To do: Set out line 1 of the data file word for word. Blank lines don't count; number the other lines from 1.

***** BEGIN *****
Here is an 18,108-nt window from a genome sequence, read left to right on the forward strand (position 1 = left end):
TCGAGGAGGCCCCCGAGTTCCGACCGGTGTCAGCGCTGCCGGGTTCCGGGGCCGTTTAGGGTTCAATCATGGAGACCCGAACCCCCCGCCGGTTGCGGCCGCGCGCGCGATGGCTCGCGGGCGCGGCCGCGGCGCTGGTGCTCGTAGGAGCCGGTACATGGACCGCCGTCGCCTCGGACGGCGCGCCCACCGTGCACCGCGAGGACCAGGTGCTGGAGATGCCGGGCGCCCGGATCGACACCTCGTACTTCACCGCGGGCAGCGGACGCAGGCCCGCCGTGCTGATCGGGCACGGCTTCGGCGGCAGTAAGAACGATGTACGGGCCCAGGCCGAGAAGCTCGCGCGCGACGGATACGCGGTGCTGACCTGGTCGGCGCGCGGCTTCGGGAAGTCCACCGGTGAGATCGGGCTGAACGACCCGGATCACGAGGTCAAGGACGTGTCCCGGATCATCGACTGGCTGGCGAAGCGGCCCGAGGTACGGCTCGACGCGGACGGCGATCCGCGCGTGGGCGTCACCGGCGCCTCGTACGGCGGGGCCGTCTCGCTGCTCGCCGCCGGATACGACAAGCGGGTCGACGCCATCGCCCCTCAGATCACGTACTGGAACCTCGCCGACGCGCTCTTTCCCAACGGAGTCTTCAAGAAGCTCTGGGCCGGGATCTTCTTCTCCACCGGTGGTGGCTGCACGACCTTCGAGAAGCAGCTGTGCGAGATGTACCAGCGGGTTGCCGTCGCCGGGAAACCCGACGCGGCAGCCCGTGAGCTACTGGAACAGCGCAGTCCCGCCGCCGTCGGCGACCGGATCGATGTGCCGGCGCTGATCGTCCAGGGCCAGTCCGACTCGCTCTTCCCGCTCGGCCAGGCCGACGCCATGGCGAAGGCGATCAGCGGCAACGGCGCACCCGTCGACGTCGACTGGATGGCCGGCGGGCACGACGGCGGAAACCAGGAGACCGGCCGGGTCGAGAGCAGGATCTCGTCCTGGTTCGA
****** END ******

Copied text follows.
Here is an 18,108-nt window from a genome sequence, read left to right on the forward strand (position 1 = left end):